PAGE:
- Sinpas GYO to double unit deliveries as 2014 projects kick in
- Office and shop rentals to generate regular cash flow: CEO
Sinpas GYO, Turkey’s third-worst real estate stock last year, will double home deliveries this year and expand its commercial property business as mortgage sales slow, according to Chief Executive Officer Seba Gacemer.
Sinpas Gayrimenkul Yatirim Ortakligi AS, as the real estate investment trust, or REIT, is formally known, will double deliveries to customers to 1,050 from last year’s 522, Gacemer said in a Feb. 12 interview in Istanbul. That comes after the shares lost 23 percent last year, compared with a 1 percent gain for the 28-member REITs index on the Istanbul bourse.
“We’re poised for a five-year positive trend” following an expected loss in 2015, Gacemer said. “That will be reflected in profits and dividends.”
While the number of homes sold in Turkey, the Middle East’s largest economy, rose 11 percent last year, the share of mortgage sales is on the decline, dropping to 28 percent in December from 32 percent the previous year. The slowdown comes as buyers find it more expensive to borrow, with the average yearly rate on a mortgage loan jumping to 14.5 percent from 10.7 percent at the start of 2015, according to data compiled by Bloomberg.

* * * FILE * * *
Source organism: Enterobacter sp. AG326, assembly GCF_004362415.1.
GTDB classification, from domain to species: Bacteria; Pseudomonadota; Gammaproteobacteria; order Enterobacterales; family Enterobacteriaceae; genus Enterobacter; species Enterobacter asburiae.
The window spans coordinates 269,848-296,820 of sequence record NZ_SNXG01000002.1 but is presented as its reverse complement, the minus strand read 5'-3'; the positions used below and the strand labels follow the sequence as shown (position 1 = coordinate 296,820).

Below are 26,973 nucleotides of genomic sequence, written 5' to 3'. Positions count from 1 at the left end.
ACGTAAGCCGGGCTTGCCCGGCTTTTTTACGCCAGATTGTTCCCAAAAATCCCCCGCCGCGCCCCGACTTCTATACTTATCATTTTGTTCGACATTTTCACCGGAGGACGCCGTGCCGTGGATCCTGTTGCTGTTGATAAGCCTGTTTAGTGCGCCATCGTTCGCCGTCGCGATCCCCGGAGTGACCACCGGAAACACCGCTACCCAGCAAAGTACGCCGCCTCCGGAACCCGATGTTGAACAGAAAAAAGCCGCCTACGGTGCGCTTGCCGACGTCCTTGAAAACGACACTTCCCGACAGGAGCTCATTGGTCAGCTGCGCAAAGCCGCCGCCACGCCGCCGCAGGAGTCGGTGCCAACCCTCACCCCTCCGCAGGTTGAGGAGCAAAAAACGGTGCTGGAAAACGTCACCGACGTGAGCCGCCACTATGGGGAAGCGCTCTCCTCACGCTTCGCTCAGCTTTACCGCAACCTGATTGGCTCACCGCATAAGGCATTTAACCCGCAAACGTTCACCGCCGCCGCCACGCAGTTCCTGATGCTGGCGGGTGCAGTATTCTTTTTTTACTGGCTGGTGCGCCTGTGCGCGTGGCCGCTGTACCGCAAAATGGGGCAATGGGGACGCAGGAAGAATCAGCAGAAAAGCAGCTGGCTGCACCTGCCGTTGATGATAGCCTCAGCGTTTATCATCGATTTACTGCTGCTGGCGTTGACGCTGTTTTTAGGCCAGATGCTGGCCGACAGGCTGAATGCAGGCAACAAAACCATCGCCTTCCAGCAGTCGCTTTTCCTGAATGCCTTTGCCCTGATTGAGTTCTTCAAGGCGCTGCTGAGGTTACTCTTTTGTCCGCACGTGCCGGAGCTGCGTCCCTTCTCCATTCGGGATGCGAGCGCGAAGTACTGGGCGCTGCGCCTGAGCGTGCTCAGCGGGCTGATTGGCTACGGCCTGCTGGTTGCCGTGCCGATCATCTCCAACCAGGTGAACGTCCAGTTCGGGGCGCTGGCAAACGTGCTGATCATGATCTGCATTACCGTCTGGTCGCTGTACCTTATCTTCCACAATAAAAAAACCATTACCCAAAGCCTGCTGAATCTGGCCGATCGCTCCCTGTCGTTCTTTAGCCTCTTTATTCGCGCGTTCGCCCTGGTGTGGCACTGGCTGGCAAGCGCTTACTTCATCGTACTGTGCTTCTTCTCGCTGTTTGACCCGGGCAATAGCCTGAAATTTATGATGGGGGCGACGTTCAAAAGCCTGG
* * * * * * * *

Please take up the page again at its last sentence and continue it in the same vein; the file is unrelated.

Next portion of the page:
A greater focus on commercial real estate -- shops and office space -- would cut Sinpas’s reliance on customers sensitive to mortgage rates and boost “rental income for regular cash flow,” Gacemer said. The share of rental income in Sinpas’s sales last year was less than 1 percent as of the third quarter. The company’s Ankara GOP project, due to open this year, will feature both shopping and office units, she said.
Sinpas reported a loss of 43.7 million liras ($15 million) for the first nine months of 2015. The company may report a full-year loss of 26.2 million liras, according to the average of seven analyst estimates compiled by Bloomberg. The Turkish government in November scrapped a 2013 sale of land in Istanbul’s Atasehir to a joint venture that included Sinpas. The cash returned to auction winners from that cancellation will be reflected in fourth-quarter results, Gacemer said.
Sinpas is planning roadshows abroad to lure back investors, which may start in March or April, Gacemer said. The company’s shares dropped another 4.8 percent this year, compared with a 1.5 percent decline for the Turkish REITs index and a gain of 2.4 percent on the Borsa Istanbul 100. The shares closed unchanged at 0.59 lira on Thursday.
Income from three new projects, Istanbul Bomonti, Ankara GOP and Ankara Cankaya, won’t be realized until 2017 at the earliest, according to Kivanc Uysal, an analyst at Seker Investment in Istanbul.
“This year I expect to see a sluggish top-line,” Uysal, who has a “marketperform” rating, said by e-mail on Thursday.
Sinpas GYO targets 1 billion liras in sales this year and 550 million liras in deliveries, double last year’s figure, Gacemer said. The company has traditionally developed properties in Istanbul, Ankara and Bursa, but today it’s also interested in Izmir, Turkey’s third-biggest city, she said.